... bodies is called Lyonization . In humans the X chromosome that is inactivated is determined by chance. In marsupials , however, the paternal X chromosome is always inactivated. Inactivation is achieved by methylation of the X chromosome DNA, a common way in which the cell silences ...

Meiosis

... structure appears as a pair of chromatids. Each chromosome becomes two chromatids. The chromosomes join at ... sets of chromosomes form at opposing poles. Each chromosome consists of a sister chromatid pair, as ... now has half the number of chromosomes but each chromosome consists of a pair of chromatids. Telophase I ...

Mitosis

... In biology , mitosis is the process of chromosome segregation and nuclear division that follows ... lack a nucleus and only have a single chromosome with no centromere, they cannot be properly said ... into a highly ordered structure called a chromosome . Since the genetic material has been ...

Nondisjunction

... biology , nondisjunction is the failure of a chromosome to split correctly during meiosis . This ... including: Down Syndrome - trisomy of chromosome 21 Patau Syndrome - trisomy of chromosome 13 Edward Syndrome - trisomy ...

Patau syndrome

... a disease in which a patient has an additional chromosome 13 . Patau syndrome is associated with severe ... with Patau syndrome have additional DNA from chromosome 13 in some or all of their cells. The extra ... means each cell in the body has three copies of chromosome 13 instead of the usual two copies. A small ...

Prophase

... into a highly ordered structure called a chromosome . Since the genetic material has been duplicated, there are two identical copies of each chromosome in the cell. Identical chromosomes (called sister ... to each other at a DNA element present on every chromosome called the centromere . When chromosomes are ...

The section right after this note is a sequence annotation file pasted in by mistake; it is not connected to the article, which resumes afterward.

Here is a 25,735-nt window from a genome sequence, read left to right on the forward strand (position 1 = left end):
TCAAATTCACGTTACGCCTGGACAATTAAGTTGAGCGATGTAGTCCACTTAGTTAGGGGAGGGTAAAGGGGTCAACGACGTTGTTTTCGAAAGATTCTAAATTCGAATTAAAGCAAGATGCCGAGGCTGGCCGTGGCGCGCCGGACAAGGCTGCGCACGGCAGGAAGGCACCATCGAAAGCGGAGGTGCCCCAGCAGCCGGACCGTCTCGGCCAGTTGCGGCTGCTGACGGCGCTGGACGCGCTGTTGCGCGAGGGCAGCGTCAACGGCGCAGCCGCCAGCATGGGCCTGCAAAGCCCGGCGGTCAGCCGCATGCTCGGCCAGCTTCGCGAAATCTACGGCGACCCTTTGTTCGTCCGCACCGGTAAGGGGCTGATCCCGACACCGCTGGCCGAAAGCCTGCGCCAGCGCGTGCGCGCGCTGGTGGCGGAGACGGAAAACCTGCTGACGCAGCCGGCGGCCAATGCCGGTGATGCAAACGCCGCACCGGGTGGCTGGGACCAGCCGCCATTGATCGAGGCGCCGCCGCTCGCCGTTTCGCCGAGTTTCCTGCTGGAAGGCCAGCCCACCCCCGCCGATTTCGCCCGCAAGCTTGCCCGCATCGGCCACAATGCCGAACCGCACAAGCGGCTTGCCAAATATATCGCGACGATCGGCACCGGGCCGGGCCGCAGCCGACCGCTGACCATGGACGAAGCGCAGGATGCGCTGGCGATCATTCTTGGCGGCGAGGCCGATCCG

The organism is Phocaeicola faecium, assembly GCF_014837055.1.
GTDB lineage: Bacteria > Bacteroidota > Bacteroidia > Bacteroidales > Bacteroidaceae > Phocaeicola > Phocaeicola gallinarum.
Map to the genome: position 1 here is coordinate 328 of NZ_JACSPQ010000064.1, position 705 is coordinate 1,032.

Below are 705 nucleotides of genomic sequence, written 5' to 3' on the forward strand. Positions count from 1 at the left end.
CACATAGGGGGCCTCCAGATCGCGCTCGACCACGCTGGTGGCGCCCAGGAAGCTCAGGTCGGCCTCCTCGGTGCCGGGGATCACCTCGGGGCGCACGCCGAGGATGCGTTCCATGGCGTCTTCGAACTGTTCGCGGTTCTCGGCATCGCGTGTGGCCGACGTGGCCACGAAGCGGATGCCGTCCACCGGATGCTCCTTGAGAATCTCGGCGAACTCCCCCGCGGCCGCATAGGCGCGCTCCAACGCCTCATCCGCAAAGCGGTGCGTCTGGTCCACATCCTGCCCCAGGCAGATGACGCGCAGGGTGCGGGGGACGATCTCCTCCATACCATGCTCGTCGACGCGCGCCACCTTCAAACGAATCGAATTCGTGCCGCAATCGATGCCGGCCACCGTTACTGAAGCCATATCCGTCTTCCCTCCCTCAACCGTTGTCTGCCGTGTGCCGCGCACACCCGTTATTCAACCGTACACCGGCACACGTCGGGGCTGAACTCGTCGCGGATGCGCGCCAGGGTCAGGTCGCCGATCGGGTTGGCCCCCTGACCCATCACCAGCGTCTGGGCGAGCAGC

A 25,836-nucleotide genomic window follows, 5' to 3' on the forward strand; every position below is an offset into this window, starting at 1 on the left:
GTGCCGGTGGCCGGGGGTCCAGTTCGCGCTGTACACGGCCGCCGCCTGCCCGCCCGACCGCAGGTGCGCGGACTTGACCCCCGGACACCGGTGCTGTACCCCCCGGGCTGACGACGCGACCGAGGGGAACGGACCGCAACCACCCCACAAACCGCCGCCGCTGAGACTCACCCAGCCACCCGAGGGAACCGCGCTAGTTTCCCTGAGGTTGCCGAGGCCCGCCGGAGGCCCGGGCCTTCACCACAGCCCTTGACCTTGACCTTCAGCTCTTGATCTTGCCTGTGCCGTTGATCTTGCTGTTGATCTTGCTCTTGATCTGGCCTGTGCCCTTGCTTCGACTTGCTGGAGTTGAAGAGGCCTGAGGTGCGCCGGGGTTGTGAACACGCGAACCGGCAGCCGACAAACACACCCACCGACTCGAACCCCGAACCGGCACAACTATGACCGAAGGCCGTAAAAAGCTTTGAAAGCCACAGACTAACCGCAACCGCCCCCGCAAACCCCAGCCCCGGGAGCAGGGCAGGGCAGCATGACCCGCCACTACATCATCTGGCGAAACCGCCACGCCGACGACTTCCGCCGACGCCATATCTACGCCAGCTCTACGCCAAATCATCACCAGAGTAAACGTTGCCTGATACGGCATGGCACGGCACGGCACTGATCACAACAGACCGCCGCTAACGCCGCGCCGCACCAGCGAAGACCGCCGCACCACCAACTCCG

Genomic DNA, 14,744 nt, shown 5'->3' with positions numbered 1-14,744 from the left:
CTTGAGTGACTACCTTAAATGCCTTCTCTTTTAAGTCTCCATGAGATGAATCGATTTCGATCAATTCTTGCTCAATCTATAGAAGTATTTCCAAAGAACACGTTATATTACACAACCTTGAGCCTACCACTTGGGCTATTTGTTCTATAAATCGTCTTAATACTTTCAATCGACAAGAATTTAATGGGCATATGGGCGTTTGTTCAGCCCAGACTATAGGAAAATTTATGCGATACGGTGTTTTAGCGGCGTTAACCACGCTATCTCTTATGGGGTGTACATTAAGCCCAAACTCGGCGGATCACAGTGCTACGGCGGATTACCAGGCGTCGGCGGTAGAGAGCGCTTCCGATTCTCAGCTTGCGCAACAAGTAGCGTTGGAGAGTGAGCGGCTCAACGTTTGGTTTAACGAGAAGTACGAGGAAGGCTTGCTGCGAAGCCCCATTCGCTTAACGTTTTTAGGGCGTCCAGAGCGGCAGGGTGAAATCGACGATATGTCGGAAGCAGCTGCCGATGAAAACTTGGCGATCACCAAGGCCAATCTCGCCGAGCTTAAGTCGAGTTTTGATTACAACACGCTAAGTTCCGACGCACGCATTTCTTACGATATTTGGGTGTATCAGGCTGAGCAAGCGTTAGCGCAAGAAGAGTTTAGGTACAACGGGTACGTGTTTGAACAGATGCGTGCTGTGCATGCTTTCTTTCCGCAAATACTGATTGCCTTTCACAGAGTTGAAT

Mitosis

... In biology , mitosis is the process of chromosome segregation and nuclear division that follows ... lack a nucleus and only have a single chromosome with no centromere, they cannot be properly said ... into a highly ordered structure called a chromosome . Since the genetic material has been ...

Twin

... during the twinning process, one twin loses a Y chromosome (boys have chromosome type XY while girls have XX). Without a Y chromosome to trigger the production of male sex hormones , ...

X chromosome

... The X chromosome is one of the two sex chromosomes in humans and other animals (the other is the Y chromosome ). It is a part of the XY sex-determination ... one of the 23 pairs of human chromosomes. The X chromosome spans more than 153 million base pairs (the ...

Y chromosome

... The Y chromosome is one of the two sex chromosomes in humans (the other is the X chromosome ). The sex chromosomes are one of the 23 pairs of human chromosomes. The Y chromosome spans about 50 million base pairs (the building ...

Anaphase

... yeast and certain protozoa use anaphase B as the main means of chromosome separation and can extend the spindle to up to 15 times its metaphase ... cytokinesis prophase prometaphase metaphase telephase chromosome prokaryote eukaryote ...